I'm on a crazy book binge this month. It helps that I didn't go to work due to an ice storm in Tulsa so just lounged around the house in my pajamas all day. This is the tenth novel of Boyle's I've read--counted them, I haven't missed a novel he's done--plus a couple of short story collections. Just on sheer numbers, I don't think I've read more stuff by any other writer. So, I guess you could say he's a favorite of mine.

Talk Talk is kind of different for Boyle. It's a thriller actually. All the...more
This review has been hidden because it contains spoilers. To view it, click here.
Bookmarks Magazine

In his 18th book of fiction, T. C. Boyle wildly impresses some critics (as he often does) but leaves a few critics wanting more. The slick, page-turning plot becomes "sadly undermined by a forced, slap-dash ending that feels as if it had been grafted on at the last minute" (New York Times). That aside, Boyle's first entry in the suspense genre is a welcome addition that showcases his rich characterizations and high-flying prose. In Talk Talk, the ease of assuming a new identity appears frighten

Stephen King recommended book. He said in Entertainment Weekly's column My Top 20 of 2011: "Dana Halter is a schoolteacher with a good life and a handicap (which she refuses to think of as a handicap): She's deaf. Everything changes when she's pulled over after failing to come to a complete halt at a stop sign. Instead of the ticket she expects, she's handcuffed and taken to jail. What follows is a richly written novel of escalating tension and a character study of an amoral identity thief you m...more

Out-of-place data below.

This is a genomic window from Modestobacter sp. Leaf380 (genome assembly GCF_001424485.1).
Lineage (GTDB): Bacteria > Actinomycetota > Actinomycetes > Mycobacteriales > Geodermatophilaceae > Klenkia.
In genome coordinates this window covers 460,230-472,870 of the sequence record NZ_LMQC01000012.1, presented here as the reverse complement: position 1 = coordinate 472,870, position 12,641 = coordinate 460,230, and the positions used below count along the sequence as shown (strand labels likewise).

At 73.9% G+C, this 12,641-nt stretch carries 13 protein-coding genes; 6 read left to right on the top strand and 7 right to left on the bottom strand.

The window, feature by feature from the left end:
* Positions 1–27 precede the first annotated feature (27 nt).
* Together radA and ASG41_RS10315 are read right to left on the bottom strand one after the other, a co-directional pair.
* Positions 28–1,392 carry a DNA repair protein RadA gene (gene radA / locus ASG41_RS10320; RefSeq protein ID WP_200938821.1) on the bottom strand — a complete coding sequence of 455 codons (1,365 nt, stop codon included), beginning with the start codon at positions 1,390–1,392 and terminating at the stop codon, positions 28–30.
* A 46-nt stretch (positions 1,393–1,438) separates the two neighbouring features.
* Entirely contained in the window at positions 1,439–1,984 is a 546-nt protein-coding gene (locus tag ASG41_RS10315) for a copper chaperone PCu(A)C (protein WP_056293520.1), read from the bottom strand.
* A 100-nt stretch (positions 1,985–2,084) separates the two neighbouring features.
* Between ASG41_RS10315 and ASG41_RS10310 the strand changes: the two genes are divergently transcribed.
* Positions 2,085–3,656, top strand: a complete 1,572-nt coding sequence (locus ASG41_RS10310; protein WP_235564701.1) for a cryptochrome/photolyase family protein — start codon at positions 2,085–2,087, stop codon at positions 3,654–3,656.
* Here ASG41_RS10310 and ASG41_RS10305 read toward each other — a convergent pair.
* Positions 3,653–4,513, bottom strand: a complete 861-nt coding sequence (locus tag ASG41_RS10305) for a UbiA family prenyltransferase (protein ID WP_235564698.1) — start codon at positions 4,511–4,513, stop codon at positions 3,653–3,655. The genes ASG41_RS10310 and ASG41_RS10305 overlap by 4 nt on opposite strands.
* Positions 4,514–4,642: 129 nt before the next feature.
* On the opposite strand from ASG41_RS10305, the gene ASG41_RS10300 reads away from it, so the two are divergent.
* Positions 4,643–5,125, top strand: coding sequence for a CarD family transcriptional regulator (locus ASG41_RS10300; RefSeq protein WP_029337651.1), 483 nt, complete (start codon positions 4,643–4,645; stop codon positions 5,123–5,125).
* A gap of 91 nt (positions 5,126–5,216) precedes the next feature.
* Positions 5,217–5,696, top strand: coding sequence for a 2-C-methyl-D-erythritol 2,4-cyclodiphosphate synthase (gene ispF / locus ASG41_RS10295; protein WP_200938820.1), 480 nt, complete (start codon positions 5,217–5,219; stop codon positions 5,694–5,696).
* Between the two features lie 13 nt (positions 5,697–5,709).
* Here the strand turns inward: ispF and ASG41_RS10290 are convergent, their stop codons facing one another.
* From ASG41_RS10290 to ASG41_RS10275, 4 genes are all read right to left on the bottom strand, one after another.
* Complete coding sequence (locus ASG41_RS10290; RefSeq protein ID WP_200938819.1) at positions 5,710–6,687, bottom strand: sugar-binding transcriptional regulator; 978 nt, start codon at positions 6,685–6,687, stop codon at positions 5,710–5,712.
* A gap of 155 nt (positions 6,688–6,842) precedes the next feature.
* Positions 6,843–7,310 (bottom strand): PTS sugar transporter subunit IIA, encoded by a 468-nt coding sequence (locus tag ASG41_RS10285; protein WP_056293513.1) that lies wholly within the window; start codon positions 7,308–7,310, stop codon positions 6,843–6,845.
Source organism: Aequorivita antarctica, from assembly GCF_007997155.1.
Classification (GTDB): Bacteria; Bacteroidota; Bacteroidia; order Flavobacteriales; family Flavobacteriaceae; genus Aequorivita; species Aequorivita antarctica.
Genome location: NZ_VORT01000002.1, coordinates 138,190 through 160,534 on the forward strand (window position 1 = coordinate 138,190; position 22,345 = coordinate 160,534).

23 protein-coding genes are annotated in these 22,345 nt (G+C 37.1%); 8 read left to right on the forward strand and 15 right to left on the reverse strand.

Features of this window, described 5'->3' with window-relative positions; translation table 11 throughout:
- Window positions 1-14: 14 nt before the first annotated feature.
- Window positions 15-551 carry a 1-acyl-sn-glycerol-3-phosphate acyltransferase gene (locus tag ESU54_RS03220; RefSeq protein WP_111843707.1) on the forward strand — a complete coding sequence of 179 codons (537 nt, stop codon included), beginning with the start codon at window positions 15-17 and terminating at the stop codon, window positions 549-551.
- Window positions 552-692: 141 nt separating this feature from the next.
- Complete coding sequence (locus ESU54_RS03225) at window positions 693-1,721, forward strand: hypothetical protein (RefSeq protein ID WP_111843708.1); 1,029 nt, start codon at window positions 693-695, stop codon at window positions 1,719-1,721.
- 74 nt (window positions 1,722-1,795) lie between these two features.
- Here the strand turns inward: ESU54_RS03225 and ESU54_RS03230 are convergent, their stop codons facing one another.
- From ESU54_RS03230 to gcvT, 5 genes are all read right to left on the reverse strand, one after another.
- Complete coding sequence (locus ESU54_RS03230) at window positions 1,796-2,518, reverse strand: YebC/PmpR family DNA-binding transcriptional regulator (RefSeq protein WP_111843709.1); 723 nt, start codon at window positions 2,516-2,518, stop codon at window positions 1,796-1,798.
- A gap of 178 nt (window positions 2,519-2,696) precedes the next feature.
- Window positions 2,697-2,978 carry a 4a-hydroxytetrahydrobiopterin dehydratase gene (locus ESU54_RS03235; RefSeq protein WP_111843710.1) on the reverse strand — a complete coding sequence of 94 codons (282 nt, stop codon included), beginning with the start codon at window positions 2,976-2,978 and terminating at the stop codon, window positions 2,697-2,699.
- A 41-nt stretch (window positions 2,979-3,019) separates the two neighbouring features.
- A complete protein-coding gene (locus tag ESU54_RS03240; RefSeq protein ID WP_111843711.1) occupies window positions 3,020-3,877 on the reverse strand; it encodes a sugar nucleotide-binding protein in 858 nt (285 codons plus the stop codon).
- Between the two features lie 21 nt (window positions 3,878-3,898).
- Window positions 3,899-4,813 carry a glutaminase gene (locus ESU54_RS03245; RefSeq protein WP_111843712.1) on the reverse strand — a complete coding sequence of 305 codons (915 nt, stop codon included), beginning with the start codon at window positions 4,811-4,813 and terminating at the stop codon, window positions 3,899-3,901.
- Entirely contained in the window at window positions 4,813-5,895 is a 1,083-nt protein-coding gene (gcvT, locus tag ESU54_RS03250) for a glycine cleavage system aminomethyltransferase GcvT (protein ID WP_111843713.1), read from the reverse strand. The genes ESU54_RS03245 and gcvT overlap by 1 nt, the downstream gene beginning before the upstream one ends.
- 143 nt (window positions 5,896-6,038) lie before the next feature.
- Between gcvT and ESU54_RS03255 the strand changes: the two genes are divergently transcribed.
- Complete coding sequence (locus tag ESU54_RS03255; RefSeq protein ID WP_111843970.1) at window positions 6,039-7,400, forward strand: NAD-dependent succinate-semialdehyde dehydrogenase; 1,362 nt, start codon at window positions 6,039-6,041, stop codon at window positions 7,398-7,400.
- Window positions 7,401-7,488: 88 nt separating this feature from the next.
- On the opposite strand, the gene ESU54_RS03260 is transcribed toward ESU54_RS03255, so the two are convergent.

Christopher Vano
It was published by Pamela Dorman Books in 2012. Will Traynor has everything. He is intelligent, good looking, a successful business man, athletic, and has a beautiful girlfriend. He was only 33 when he is hit by a motorcycle and his life changes forever. He becomes a quadriplegic as a result of the accident. He is confined to a wheelchair and needs constant care. He requires assistance with everything from eating to bathing to using the bathroom. He can no longer work after the accident so he l...more
Michael Livingston
A compelling enough read but one that never really transcends the genre in the way you can feel the author trying to. The protagonists are frustrating in ways that I imagine were meant to feel realistic, but instead seemed jarring. The idea of exploring the ways in which deaf people experience the world within a thriller was a promising one, but in the end Boyle falls a bit short on both counts. A shame, because it has the kernel of something wonderful in it.